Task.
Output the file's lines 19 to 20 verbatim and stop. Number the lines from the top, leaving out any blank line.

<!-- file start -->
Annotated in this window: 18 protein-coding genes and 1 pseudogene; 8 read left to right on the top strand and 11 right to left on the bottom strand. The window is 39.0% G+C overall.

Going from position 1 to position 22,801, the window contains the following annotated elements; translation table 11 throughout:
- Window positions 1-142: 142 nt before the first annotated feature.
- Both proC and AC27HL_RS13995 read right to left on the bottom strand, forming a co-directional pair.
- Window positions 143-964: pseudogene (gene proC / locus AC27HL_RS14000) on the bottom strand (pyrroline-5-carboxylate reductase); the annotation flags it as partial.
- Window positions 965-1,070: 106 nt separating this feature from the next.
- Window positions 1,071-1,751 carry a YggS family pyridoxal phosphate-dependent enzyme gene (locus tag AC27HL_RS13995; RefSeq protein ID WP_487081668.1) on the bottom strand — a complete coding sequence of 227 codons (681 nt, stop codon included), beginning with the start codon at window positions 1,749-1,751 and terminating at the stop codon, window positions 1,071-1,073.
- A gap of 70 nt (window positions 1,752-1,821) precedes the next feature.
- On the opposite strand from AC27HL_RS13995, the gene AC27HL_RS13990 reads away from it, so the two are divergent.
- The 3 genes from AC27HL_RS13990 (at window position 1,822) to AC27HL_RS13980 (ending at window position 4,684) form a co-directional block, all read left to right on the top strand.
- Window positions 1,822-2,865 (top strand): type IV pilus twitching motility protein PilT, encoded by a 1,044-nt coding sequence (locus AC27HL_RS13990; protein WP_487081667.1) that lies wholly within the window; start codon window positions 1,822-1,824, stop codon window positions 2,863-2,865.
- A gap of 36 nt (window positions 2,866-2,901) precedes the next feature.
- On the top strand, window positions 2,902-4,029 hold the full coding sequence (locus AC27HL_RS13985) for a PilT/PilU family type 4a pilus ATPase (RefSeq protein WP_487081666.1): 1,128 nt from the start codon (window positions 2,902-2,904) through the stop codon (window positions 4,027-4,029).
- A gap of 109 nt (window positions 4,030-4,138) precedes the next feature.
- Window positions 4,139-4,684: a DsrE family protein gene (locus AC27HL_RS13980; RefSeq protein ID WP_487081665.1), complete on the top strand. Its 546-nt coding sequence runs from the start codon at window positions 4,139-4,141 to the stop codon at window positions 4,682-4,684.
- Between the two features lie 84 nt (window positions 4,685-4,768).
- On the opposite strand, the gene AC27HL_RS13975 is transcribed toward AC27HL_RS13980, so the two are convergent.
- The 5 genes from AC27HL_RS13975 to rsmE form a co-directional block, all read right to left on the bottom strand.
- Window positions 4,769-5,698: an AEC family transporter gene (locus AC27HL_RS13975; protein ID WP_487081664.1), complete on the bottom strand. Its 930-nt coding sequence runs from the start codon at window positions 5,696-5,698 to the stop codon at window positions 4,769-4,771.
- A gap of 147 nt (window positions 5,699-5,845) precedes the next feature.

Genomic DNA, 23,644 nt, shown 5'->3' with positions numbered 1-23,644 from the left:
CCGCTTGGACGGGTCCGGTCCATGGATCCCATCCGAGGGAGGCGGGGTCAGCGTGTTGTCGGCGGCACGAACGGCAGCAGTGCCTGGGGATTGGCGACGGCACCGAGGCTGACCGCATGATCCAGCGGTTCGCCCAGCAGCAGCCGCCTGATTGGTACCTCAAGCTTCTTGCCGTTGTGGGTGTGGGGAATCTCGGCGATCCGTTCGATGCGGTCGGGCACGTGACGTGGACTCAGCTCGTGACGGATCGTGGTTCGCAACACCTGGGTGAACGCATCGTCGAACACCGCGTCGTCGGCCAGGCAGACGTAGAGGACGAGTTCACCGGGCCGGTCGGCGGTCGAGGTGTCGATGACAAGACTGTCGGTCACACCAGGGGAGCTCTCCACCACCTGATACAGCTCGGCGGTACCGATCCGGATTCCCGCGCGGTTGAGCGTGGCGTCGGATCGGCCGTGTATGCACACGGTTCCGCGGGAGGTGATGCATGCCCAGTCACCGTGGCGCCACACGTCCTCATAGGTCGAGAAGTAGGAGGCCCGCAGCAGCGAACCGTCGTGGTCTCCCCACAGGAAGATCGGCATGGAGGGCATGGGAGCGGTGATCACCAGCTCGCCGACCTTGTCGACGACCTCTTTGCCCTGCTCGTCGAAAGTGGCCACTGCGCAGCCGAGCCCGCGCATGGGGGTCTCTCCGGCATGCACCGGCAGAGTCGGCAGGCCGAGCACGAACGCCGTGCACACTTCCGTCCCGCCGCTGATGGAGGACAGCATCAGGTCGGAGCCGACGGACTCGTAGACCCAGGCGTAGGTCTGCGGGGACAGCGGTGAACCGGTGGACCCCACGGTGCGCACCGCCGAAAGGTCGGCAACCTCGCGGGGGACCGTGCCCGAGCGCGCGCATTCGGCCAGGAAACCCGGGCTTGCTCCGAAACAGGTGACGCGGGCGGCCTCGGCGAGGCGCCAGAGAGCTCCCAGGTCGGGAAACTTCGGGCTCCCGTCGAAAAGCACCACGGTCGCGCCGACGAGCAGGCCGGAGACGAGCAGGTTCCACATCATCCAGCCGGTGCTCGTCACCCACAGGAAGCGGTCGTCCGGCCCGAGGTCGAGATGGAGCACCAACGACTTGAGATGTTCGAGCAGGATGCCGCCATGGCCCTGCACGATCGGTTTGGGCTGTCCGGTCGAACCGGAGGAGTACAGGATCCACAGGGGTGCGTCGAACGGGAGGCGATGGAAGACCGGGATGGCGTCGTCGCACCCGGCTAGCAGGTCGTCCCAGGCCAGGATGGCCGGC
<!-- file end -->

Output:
- Window positions 4,769-5,698: an AEC family transporter gene (locus AC27HL_RS13975; protein ID WP_487081664.1), complete on the bottom strand. Its 930-nt coding sequence runs from the start codon at window positions 5,696-5,698 to the stop codon at window positions 4,769-4,771.
- A gap of 147 nt (window positions 5,699-5,845) precedes the next feature.